Mental Health Readmission Rates – What You Need to Know
LydiaFurman, MD, Assistant Editor, Pediatrics
In a recently released article in Pediatrics (10.1542/peds.2017-1571), Jeremy Feng and colleagues from Boston Children’s Hospital examine the rate of
30 day readmission for mental health related diagnoses compared to all other diagnoses.
This is a profoundly important paper that gives us information that goes beyond surprising
to shocking, and I believe every pediatrician will benefit from learning what the
authors have carefully and clearly presented. Although it often feels like pediatric
medical floors have become de facto holding units for distressed youth who have attempted suicide and are awaiting psychiatric
placement, the numbers Feng et al report are nonetheless overwhelming. Can it possibly
be true that 18.7% of pediatric hospital stays are now for mental health diagnoses,
and that in the last two decades mood disorders have overtaken asthma as the most
common reason for pediatric hospitalization? The authors examined rates of hospitalization
and readmission for all diagnoses, and by mental health versus non-mental health diagnoses,
for 5-18 year olds in 22 states during the period January - November 2014, which included
253,309 index readmissions (planned readmissions were excluded).
I hope I have set you up sufficiently that you are not surprised that the Feng et
al study found that the rate of mental health related readmissions (8.0%) was significantly
higher than that for non-mental health diagnoses (6.2%, p<0.001). And of those readmitted
within 30 days with a mental health diagnosis almost all (98.4%) were readmitted for a primary mental health diagnosis. But I also hope you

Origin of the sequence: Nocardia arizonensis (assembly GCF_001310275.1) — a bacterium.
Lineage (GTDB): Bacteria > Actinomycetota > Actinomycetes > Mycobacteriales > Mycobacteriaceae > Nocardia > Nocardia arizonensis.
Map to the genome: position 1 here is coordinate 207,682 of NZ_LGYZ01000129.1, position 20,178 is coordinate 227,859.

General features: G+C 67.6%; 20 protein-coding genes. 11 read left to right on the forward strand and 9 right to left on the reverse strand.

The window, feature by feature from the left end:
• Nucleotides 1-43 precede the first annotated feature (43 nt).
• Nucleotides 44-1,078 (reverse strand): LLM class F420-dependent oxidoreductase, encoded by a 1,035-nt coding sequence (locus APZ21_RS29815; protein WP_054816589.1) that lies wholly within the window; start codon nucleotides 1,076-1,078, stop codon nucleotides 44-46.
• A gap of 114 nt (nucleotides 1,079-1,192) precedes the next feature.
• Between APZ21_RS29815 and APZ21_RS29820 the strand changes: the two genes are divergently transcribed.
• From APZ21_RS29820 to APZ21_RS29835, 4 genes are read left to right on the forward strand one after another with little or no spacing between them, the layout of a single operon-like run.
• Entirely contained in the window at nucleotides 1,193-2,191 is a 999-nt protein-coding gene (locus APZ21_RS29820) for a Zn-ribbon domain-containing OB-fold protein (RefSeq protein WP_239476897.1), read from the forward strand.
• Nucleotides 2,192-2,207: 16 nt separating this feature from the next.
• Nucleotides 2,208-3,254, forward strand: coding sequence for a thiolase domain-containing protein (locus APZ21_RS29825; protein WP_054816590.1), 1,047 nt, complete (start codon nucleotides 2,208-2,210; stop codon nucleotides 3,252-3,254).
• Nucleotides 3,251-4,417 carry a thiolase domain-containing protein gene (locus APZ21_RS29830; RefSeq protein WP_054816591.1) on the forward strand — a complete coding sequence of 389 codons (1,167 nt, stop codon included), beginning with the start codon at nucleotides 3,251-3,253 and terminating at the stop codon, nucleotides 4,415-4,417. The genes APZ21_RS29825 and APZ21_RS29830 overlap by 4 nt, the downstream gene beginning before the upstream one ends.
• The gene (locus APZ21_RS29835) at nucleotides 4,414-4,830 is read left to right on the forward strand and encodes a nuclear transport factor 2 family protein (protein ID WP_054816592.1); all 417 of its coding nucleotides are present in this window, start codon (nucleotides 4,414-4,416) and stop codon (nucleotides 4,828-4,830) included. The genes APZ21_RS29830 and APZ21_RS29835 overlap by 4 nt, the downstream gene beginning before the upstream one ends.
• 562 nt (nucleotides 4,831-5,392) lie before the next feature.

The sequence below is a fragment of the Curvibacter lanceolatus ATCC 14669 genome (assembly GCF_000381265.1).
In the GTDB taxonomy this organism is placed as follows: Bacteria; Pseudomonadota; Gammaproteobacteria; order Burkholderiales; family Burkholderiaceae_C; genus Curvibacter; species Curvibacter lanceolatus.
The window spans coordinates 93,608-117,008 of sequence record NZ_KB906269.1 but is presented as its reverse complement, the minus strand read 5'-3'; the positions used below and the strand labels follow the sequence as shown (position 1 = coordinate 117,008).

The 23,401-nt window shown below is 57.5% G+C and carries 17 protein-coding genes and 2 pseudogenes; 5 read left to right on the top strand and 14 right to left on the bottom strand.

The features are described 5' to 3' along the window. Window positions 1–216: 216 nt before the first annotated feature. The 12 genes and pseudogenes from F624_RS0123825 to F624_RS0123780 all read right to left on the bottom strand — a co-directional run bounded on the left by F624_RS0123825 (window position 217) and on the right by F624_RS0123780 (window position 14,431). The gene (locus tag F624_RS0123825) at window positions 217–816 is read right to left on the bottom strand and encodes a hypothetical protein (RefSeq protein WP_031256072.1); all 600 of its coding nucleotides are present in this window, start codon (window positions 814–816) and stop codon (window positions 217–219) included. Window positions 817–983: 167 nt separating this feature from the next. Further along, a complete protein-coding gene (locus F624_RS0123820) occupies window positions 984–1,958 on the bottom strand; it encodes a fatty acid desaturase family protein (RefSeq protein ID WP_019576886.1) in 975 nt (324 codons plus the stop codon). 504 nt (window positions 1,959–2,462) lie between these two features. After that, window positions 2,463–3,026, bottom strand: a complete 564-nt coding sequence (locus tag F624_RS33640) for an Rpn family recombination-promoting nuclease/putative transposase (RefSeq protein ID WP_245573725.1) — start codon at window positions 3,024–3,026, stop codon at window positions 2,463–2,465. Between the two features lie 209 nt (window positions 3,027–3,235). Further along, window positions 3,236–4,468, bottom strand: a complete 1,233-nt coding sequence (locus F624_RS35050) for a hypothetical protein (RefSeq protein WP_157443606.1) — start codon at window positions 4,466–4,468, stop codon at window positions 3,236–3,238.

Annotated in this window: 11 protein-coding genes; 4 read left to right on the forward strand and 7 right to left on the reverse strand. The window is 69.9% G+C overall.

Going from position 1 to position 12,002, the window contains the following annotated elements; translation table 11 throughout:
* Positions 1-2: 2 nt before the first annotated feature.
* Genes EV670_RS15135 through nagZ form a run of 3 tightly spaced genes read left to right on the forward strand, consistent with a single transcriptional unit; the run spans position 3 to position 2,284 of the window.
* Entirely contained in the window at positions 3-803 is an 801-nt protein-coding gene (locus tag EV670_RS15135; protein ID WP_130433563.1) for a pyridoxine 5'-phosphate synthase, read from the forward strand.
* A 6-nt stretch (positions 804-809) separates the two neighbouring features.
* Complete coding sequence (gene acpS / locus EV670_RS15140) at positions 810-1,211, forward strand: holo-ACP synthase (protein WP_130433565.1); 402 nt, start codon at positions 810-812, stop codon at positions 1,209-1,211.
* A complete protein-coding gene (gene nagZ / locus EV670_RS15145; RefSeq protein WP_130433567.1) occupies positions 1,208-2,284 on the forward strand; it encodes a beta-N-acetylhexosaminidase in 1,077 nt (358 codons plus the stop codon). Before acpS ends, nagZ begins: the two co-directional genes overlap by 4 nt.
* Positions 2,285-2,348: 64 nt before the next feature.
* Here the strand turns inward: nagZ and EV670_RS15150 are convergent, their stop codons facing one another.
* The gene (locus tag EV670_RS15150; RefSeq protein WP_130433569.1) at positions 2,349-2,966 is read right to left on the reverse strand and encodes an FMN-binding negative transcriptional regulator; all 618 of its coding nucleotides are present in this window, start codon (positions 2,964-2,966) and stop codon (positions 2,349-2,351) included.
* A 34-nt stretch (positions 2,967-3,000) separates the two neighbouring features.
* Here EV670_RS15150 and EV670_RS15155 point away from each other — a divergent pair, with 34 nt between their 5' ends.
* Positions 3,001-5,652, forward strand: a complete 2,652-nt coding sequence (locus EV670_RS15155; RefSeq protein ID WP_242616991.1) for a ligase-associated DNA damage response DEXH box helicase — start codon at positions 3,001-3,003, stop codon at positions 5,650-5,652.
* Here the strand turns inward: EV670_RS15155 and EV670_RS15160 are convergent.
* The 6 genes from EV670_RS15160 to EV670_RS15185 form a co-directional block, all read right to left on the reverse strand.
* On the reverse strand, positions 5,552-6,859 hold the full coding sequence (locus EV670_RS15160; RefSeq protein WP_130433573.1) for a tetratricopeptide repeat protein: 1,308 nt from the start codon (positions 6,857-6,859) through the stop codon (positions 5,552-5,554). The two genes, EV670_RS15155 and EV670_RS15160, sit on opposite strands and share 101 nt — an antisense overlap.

are eager to read the study for details, many of which are not readily predicted.
I would have guessed that hospitals that have a higher rate of mental health-related
admissions would have a lower rate of re-admissions for mental health diagnoses, but
I was wrong. While rates of hospital readmission for transcatheter aortic valve replacement
(TAVR), for example, are inversely correlated with hospital volume, suggesting that
greater experience with the procedure and underlying illness leads to greater expertise,
which benefits patients (Khera et al JAMA Cardiol 2017), this was not true for pediatric mental health conditions. Hospitals with high
volumes or high proportions of mental health-related admissions did not have significantly
lower readmission rates for these conditions than hospitals with low volumes or low
proportions of mental health-related admissions. In fact adjusted readmission rates
varied significantly between hospitals even after taking case mix into account. And
unfortunately, the authors found evidence of race/ethnicity-related disparities in
readmission rates that were not readily explained by other factors.
The good news that I can take home from this otherwise highly disconcerting study
is that there is a lot of room for improvement, hopefully with “low hanging fruit”
ready to be addressed. While there is no evidence that hospital-level experience
(high volumes or high proportions of mental health-related admissions) helps patients,
there are also unexplained variations between hospitals. This suggests that any reasonable
quality improvement (QI) initiative would be likely to have a meaningful impact –
for example, simply having an outpatient appointment made prior to discharge. The
beauty of system-wide QI initiatives is that these could potentially also impact prevailing
racial disparities and inequities, since by definition QI serves all that are eligible.
We have a long way to go in order to provide each affected youth with the mental
health care he or she needs. Articles like this one are both a “wake up call” about
the magnitude of the problem we face and also give us ideas for a path forward.